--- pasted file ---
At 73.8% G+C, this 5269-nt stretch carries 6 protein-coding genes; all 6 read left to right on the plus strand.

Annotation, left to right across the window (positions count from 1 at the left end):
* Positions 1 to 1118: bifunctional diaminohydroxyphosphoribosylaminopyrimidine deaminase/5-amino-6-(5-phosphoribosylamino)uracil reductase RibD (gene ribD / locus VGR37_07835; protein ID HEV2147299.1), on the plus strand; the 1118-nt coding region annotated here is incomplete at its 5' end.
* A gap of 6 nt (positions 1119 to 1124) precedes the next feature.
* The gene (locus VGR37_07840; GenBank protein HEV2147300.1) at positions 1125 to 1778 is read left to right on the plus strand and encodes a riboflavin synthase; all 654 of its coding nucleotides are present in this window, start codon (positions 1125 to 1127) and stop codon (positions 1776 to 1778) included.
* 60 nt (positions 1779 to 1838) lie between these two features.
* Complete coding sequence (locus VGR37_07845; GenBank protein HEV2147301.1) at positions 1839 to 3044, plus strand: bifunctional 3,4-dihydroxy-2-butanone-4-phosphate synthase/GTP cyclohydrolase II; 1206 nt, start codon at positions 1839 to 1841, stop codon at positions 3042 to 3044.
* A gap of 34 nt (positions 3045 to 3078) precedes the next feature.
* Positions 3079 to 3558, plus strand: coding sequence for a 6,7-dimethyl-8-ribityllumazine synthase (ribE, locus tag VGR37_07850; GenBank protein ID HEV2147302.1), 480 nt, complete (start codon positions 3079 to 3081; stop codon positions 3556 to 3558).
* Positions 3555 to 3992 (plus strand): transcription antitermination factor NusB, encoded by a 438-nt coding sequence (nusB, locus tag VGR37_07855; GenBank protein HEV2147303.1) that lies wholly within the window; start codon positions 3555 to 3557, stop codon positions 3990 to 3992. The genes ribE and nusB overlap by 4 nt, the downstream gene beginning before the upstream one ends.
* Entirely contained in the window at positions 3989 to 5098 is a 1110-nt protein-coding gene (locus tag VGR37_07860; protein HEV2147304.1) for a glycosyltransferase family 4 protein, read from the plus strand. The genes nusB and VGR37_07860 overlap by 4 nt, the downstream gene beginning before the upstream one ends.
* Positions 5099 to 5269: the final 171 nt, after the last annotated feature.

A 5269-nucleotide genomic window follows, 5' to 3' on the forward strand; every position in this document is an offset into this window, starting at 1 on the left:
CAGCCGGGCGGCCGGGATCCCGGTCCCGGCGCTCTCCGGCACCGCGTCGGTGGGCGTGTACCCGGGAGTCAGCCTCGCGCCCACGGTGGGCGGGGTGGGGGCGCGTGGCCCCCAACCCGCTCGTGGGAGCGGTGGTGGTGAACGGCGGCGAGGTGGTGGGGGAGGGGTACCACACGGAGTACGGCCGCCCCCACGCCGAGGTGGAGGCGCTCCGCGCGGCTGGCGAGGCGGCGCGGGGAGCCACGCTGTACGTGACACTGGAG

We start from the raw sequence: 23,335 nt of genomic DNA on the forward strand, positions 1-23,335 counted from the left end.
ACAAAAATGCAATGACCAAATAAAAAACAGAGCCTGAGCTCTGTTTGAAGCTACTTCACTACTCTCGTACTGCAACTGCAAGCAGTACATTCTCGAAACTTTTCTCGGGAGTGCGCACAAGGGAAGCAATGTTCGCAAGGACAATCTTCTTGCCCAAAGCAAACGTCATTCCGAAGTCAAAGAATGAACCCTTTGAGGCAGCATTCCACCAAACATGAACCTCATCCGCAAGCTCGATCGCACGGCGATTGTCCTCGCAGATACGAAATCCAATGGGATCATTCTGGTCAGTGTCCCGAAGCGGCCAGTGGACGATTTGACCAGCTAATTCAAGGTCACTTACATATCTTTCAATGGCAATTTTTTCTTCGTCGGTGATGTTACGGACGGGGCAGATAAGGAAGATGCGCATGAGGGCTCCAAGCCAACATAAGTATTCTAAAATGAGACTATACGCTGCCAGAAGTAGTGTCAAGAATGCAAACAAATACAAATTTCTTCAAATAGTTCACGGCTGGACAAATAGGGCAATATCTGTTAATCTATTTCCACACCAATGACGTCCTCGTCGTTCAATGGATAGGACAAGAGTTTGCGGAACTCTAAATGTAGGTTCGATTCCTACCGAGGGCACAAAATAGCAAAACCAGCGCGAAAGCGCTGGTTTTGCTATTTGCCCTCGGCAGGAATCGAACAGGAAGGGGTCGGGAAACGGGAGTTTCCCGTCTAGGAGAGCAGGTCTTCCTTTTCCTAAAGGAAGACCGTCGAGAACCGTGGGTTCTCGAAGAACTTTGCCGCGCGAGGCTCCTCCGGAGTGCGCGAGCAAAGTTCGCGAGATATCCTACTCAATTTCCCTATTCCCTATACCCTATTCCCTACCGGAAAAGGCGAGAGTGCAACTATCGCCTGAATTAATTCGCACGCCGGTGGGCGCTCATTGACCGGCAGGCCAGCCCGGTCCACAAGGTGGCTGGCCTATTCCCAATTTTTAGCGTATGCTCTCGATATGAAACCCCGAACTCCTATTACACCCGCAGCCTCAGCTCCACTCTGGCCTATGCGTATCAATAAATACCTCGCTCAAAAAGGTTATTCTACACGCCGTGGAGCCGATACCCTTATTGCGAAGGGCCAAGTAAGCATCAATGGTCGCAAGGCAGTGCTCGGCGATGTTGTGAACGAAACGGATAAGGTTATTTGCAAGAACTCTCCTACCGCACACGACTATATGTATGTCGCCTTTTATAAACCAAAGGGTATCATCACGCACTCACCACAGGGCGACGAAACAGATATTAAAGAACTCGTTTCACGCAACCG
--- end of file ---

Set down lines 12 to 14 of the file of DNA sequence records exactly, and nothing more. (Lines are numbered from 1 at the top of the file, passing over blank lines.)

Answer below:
* Positions 5099 to 5269: the final 171 nt, after the last annotated feature.

A 5269-nucleotide genomic window follows, 5' to 3' on the forward strand; every position in this document is an offset into this window, starting at 1 on the left:
CAGCCGGGCGGCCGGGATCCCGGTCCCGGCGCTCTCCGGCACCGCGTCGGTGGGCGTGTACCCGGGAGTCAGCCTCGCGCCCACGGTGGGCGGGGTGGGGGCGCGTGGCCCCCAACCCGCTCGTGGGAGCGGTGGTGGTGAACGGCGGCGAGGTGGTGGGGGAGGGGTACCACACGGAGTACGGCCGCCCCCACGCCGAGGTGGAGGCGCTCCGCGCGGCTGGCGAGGCGGCGCGGGGAGCCACGCTGTACGTGACACTGGAG